I’ll ponder all the things you’ve accomplished, and give a long, loving look at your acts.
Psalm 77.12 (The Message)
There is a great difference between glancing and gazing. We glance at a friend’s familiar face, but we gaze into the eyes of a person we deeply love and are moved by the power of such emotion. We glance at a newspaper article, but we gaze at a legal document we are expected to sign and realize that understanding is a powerful thing. We glance at a snowman standing on a neighbor’s lawn, but we gaze at a snow-covered mountain and find ourselves awed and humbled at the majesty spread before us. It is the same with our relationship with God. When we want to move from the glance of acquaintance to the gaze of intimacy, we are ready for Christian meditation.
Unlike various other forms of meditation, Christian meditation is not about us or “getting in touch with” ourselves. The psalmist wrote, “I’ll ponder all the things you’ve accomplished, and give a long, loving look at your acts” (Psalm 77.12, The Message). Like the other spiritual disciplines, meditation involves slowing down and being unhurried. It is then that we can gaze upon God’s Word, His amazing works in our lives, His people (seeing them as He does and rejoicing in them), or His creation.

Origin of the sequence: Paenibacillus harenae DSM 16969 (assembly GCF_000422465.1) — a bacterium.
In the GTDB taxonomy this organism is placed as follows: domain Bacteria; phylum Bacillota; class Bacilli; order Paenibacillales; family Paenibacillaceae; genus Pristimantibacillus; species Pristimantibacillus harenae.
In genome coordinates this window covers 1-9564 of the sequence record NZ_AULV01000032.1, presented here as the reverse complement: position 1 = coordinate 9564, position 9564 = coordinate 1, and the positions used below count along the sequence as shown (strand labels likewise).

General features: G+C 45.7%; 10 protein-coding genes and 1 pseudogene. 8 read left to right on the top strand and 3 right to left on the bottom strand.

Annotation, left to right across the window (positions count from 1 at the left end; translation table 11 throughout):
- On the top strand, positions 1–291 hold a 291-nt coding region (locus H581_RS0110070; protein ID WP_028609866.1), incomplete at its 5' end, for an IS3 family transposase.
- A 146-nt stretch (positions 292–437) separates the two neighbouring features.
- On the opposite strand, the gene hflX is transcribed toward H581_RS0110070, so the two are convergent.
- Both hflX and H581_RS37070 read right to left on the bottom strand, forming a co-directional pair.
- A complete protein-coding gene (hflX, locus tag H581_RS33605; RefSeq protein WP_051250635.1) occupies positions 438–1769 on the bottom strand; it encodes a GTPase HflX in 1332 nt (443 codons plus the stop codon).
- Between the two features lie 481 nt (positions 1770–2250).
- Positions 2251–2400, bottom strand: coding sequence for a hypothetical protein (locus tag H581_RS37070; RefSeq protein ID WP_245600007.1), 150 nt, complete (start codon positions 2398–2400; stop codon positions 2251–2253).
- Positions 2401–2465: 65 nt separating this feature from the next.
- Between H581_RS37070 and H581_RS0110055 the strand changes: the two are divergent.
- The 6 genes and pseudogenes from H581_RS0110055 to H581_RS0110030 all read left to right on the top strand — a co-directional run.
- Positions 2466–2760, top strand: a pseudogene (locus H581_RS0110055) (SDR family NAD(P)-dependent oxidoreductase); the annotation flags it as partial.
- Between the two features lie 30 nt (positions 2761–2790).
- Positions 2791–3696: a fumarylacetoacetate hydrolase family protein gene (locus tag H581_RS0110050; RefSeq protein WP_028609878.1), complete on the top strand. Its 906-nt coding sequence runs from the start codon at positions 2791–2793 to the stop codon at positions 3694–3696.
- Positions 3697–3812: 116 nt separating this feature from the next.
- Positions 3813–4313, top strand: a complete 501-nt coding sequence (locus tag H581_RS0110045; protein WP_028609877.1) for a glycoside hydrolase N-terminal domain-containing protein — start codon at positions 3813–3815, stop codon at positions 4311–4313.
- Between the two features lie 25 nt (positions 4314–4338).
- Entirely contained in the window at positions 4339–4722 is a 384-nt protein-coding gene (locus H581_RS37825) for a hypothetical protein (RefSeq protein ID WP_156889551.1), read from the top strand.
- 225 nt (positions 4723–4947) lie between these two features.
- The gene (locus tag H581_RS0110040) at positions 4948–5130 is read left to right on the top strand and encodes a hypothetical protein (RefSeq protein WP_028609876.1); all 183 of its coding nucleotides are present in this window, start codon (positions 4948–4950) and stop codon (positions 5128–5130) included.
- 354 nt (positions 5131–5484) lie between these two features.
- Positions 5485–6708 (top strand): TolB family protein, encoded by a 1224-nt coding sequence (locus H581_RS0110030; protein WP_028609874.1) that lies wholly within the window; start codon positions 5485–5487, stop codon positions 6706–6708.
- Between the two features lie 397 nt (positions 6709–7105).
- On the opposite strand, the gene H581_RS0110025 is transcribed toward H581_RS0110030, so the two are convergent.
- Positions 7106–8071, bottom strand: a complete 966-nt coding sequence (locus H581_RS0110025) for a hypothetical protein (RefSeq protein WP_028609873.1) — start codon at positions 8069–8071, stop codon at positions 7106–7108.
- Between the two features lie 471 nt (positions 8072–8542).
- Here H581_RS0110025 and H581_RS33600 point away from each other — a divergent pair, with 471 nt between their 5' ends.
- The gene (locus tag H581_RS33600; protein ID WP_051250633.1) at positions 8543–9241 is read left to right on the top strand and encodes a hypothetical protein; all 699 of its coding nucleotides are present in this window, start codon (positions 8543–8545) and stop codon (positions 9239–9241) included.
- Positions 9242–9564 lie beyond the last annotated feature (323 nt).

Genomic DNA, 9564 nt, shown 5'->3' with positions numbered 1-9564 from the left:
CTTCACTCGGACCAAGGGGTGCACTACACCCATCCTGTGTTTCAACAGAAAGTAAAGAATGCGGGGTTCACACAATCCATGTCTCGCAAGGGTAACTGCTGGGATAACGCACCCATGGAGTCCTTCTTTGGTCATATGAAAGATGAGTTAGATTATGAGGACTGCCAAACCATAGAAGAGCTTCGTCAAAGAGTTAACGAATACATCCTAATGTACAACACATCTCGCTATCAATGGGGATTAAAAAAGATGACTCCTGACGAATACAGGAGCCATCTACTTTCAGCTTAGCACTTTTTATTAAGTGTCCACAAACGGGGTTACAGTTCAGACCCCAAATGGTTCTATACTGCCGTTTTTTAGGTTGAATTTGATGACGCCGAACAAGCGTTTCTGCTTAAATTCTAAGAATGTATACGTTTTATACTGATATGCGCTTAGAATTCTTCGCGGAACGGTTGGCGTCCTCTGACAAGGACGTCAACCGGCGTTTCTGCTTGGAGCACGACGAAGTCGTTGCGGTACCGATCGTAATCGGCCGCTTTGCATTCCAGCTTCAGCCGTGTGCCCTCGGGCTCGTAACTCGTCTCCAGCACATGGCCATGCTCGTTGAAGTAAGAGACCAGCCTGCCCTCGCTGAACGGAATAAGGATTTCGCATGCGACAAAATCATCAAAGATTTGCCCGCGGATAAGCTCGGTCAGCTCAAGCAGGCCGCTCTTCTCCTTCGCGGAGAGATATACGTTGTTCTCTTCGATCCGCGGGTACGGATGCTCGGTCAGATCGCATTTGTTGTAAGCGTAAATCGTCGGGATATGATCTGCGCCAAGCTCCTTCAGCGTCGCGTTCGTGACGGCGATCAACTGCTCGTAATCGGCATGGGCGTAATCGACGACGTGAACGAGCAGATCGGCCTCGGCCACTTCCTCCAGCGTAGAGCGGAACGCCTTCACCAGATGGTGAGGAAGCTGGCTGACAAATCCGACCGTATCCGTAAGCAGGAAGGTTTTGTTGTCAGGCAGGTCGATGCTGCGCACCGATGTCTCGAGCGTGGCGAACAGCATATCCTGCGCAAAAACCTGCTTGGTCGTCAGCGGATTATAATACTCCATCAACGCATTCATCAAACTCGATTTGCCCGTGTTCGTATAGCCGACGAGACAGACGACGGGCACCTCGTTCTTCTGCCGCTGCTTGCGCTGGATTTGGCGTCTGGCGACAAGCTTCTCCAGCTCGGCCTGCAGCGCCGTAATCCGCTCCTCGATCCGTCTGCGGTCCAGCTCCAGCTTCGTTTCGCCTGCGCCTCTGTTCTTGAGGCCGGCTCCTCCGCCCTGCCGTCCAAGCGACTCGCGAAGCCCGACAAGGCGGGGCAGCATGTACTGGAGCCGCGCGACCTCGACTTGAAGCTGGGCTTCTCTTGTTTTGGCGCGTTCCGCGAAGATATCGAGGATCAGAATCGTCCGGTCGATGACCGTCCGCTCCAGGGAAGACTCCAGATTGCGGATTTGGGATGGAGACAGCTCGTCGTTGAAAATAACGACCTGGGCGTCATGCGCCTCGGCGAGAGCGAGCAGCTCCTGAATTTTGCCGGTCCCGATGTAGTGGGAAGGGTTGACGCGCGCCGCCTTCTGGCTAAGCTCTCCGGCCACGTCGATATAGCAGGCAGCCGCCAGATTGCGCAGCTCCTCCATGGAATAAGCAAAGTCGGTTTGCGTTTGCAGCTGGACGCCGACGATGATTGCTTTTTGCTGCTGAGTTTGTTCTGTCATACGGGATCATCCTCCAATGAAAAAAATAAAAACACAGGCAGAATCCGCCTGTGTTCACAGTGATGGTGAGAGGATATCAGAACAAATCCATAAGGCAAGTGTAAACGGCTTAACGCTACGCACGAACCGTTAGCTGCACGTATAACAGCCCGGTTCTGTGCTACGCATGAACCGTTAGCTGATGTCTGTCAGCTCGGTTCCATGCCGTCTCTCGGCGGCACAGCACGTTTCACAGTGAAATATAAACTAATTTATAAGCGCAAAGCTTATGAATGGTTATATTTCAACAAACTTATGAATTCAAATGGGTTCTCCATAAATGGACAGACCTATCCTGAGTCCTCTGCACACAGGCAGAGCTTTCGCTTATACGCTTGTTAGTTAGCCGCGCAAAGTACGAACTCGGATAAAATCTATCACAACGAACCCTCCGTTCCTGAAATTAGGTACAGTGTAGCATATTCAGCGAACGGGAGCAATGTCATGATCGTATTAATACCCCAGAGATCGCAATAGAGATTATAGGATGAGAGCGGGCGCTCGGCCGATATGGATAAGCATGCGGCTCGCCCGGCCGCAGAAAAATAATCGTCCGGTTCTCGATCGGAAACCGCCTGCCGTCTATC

A gaze not only lingers longer than a glance, but a gaze also produces far more than a glance. The gaze upon God that we enjoy in meditation will produce within us a stronger love for Him, a deeper insight into His truth, a sweeter appreciation for His creation, and a calmer, more serene spirit just because we are more keenly aware of how near He is.
In 1903, after two of his nieces died from diphtheria, Cleland B. McAfee wrote the words to the beautiful hymn, “Near to the Heart of God.” It is a spot that he described as a place of quiet rest, a place of full release, and a place of comfort sweet. Meditation ushers us into that chamber of precious intimacy.